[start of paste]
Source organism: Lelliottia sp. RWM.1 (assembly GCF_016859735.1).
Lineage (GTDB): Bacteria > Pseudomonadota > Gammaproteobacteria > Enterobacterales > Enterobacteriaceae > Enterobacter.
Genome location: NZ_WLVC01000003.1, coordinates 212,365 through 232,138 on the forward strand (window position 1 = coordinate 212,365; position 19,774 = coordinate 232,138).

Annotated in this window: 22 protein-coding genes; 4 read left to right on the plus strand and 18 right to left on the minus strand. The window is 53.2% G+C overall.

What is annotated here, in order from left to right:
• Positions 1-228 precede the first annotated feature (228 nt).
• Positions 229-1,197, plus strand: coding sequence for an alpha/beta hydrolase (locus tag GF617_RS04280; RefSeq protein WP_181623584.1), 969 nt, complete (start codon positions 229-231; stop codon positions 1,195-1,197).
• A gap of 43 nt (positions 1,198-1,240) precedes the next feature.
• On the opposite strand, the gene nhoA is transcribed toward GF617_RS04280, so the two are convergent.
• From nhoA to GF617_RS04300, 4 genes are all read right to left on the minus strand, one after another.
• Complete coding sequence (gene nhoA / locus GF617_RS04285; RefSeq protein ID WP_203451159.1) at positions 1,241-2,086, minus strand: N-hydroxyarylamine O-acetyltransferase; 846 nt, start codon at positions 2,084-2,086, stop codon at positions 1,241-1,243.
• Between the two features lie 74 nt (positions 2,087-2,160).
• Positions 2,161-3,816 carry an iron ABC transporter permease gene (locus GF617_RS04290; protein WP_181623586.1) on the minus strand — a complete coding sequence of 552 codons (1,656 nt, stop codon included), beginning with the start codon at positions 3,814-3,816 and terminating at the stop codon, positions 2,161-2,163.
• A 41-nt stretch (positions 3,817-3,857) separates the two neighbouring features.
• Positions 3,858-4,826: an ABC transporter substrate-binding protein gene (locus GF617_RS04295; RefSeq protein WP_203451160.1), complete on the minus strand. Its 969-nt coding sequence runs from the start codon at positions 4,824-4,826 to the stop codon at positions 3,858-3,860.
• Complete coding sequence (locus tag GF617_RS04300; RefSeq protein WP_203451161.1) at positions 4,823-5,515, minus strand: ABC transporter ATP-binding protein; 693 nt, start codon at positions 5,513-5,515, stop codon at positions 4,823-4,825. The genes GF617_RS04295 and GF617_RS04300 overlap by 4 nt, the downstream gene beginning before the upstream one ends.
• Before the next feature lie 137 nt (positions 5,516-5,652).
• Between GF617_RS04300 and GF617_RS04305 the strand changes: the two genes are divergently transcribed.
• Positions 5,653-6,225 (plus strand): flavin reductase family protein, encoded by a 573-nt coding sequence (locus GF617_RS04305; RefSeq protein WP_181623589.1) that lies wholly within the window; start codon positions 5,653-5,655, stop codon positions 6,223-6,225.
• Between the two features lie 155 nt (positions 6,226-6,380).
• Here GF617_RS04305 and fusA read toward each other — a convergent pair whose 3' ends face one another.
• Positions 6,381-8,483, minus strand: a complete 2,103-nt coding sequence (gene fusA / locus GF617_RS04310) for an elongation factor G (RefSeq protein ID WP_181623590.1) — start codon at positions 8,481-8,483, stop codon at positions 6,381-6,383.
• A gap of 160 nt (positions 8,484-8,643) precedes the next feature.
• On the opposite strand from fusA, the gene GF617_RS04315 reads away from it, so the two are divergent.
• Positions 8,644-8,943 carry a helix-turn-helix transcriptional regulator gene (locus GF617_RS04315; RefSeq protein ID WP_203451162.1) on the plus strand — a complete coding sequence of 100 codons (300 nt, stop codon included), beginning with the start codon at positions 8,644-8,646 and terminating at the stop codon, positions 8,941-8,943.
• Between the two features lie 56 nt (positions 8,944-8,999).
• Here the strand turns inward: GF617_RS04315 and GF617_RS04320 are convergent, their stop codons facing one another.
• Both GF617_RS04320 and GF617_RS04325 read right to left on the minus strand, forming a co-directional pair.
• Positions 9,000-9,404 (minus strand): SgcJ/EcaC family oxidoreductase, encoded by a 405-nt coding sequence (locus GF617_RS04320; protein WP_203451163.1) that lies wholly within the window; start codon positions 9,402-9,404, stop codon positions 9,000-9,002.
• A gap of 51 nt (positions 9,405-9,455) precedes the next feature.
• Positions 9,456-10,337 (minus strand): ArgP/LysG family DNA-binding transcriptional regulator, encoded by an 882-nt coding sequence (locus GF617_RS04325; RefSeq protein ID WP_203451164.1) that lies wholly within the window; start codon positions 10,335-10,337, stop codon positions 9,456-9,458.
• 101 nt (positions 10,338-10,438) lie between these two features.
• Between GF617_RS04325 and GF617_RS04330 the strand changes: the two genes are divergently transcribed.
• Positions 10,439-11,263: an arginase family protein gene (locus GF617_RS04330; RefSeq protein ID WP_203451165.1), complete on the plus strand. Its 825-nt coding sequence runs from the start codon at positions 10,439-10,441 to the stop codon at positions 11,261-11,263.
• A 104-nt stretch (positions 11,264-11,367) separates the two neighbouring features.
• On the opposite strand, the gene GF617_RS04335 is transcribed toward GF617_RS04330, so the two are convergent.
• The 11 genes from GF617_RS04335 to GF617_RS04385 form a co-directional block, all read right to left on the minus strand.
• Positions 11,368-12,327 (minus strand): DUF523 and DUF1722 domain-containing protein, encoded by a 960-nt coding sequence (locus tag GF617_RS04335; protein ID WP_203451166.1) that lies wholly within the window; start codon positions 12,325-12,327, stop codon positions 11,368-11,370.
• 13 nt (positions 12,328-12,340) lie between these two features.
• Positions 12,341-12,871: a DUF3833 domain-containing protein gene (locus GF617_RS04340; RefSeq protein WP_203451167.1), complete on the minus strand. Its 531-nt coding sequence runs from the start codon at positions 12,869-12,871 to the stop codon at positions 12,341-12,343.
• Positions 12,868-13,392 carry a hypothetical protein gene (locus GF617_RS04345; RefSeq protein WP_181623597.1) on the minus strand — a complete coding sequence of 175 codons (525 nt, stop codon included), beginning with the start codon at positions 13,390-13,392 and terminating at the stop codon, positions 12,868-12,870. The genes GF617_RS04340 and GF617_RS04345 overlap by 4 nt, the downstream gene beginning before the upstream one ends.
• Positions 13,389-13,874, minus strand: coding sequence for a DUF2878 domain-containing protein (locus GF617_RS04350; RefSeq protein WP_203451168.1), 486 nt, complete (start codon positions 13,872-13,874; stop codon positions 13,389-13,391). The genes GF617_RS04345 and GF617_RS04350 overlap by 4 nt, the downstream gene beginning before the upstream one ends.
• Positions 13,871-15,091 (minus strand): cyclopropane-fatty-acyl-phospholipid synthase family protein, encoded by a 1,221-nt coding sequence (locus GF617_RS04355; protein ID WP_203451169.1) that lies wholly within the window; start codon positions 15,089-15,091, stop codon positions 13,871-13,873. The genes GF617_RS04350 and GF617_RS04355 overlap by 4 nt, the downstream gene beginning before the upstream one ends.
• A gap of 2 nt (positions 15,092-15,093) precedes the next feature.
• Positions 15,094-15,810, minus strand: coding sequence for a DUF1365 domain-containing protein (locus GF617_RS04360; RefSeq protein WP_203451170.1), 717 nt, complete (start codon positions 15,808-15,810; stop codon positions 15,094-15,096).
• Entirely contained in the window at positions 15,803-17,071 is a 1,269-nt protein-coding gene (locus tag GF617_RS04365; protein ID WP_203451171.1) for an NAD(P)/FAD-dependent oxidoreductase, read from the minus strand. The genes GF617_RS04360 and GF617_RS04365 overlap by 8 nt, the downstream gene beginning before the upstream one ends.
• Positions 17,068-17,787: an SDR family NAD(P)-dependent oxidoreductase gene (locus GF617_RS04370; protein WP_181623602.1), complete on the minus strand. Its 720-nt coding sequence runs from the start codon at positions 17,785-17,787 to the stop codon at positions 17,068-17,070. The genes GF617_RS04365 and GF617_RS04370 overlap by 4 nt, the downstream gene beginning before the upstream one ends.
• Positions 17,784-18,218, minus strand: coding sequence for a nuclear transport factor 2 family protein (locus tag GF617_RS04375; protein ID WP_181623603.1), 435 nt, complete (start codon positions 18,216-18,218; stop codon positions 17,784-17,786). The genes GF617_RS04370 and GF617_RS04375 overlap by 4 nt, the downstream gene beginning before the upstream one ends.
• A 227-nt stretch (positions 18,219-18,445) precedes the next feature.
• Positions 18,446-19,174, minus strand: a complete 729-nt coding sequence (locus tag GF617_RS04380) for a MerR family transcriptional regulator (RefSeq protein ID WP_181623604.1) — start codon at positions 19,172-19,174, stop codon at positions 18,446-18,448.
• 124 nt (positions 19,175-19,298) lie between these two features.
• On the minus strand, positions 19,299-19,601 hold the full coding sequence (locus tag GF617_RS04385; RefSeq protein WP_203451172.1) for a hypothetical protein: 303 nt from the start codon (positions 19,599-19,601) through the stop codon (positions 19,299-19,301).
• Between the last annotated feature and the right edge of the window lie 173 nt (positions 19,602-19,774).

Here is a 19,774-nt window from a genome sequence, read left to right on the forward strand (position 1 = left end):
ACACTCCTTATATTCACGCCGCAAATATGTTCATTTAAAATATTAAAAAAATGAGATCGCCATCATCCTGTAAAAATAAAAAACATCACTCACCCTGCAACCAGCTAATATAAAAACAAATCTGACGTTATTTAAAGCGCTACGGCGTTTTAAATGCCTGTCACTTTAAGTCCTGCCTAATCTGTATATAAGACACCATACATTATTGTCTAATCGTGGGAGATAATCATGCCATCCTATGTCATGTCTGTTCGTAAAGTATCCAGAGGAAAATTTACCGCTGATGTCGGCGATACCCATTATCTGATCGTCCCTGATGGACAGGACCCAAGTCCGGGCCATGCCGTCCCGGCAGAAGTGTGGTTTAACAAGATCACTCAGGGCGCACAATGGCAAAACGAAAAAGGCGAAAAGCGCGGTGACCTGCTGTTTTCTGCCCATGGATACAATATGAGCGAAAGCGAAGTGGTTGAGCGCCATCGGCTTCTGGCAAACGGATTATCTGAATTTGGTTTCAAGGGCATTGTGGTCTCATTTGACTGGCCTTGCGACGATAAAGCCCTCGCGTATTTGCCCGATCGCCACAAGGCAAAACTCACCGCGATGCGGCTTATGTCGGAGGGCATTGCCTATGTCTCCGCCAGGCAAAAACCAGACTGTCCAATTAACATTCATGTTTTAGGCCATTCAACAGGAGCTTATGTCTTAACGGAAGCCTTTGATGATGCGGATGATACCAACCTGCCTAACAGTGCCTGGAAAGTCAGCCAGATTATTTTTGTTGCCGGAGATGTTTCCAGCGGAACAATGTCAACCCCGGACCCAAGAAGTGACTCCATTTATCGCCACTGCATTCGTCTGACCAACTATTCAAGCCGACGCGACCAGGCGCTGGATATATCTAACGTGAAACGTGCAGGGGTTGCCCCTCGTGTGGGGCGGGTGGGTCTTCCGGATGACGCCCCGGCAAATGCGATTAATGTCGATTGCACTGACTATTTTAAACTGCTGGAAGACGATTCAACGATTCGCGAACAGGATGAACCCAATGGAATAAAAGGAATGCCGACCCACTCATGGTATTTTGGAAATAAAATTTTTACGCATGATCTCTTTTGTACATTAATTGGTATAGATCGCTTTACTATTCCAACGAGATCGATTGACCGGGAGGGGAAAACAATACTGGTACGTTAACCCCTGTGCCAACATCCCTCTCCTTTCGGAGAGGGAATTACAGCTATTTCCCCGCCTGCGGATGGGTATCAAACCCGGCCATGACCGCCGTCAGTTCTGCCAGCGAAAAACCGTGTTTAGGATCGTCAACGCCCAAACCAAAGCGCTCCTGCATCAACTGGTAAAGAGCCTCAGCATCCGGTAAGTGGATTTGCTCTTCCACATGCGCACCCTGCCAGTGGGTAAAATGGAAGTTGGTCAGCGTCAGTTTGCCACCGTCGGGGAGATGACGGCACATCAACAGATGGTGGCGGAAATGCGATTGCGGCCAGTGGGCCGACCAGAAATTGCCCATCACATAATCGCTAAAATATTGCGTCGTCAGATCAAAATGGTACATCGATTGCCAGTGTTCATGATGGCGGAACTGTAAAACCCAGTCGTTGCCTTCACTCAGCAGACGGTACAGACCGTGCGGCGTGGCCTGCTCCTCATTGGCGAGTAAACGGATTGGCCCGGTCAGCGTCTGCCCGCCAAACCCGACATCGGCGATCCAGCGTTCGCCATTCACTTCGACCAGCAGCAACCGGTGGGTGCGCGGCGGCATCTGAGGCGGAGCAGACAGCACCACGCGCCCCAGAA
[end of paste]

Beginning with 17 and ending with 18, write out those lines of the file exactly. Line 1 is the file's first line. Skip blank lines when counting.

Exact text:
• Before the next feature lie 137 nt (positions 5,516-5,652).
• Between GF617_RS04300 and GF617_RS04305 the strand changes: the two genes are divergently transcribed.